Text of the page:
Christian prayer assumes that God can act in the biophysical world in which we live. This conviction requires a metaphysics and a theology in which divine action is presented as a possibility. If, on the other hand, we close ourselves off to a worldview based solely on the scientific approach, we fall into reductionism. What the sciences say is right, but they do not say everything about being. In "Infancy of Jesus", Benedict XVI wrote that "God is God and does not move only in the world of ideas". Therefore, it is not only He who can change our view of reality and our personal relationships. On the other hand, if God cannot act on material reality then we cannot explain why we believe in the Resurrection and the transformation of the cosmos at the end of time.

Regarding Ratzinger: isn't this confinement of God to the realm of subjectivity in order to exclude Him from the realm of nature a mirror image of the attempt - repeatedly denounced by the Pope emeritus - to relegate Him to the private sphere in order to eradicate Him from the public sphere?
They are two somewhat different things, but not entirely unrelated, because at the moment the public sphere, in the secularised society in which we live, has adopted science as the only point of reference that is considered true and acceptable by all. Science methodologically prescinds from the action of God and therefore, if we take it as the only reference point for public discourse, it is clear that we exclude God. We have forgotten that there is another possible view of phenomena, a metaphysical and theological view that does not cancel out the scientific view, but goes further and is deeper.

On the other side of the fence, for various reasons, there are those who see Covid as divine punishment. What do you think of these tendencies?
This view of God allowing catastrophes as a form of punishment has been used in the past in an unfair way: we cannot say that a person has become infected because he has committed sin! We are not in God's place and are not able to identify the precise reasons for his actions and permissions with respect to evil. However, it is wrong to dismiss any theological interpretation of the pandemic from a moral-intentional perspective. The general idea that what happens in the biophysical world has meaning is indispensable for theology. We cannot say that everything that happens in the biophysical world is accidental. In classical theology, the evil that afflicts us has to do with the consequences of the past and can in a sense be interpreted as a punishment. Unfortunately, there is now a widespread idea that God can only be good, in the sense of do-goodism. Punishment is no longer seen as an act of justice (hence a good act) but exclusively as a form of violence, so attributing it to a good God becomes unacceptable. Whereas in classical theology justice is part of goodness. Now justice is considered a necessary evil, but it is not: rather, it is a manifestation of God's perfection and thus the just order that is imposed also through punishment.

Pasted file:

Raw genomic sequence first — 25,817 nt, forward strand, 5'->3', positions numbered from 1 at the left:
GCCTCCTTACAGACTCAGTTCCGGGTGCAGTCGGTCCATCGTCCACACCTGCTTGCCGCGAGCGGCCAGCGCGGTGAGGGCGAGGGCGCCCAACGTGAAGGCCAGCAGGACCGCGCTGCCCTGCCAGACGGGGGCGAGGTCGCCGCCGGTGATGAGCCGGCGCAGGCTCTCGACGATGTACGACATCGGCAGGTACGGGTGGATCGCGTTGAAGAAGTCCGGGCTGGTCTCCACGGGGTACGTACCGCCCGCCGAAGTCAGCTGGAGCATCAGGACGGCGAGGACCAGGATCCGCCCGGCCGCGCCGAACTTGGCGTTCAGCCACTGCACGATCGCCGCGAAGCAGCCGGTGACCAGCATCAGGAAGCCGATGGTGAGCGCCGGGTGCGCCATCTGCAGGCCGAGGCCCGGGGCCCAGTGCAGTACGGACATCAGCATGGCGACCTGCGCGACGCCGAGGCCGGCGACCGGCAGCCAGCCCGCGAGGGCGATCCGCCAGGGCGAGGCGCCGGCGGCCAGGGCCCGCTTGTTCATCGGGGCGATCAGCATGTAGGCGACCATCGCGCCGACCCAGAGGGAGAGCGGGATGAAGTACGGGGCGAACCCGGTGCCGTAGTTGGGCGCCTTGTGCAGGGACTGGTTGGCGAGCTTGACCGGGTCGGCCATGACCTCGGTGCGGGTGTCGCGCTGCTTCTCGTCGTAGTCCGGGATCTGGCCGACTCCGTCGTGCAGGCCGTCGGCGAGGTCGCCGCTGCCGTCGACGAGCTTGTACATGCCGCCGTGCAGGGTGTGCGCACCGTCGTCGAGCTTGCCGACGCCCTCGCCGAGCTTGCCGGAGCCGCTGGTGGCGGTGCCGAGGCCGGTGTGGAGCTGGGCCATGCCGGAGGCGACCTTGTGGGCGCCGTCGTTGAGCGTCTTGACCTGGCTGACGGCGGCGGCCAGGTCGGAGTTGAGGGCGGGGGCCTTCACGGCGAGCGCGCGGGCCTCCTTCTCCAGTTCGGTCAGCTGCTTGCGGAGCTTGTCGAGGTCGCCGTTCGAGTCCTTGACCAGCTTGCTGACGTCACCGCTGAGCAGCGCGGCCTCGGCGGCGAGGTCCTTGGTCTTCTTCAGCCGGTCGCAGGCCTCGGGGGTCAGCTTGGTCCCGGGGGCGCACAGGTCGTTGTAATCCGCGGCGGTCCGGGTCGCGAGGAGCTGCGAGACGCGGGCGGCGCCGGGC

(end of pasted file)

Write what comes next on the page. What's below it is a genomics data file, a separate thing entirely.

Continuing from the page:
Paradoxically, the idea of the pandemic as a punishment against humans, abandoned by religion, has been revived by environmentalists.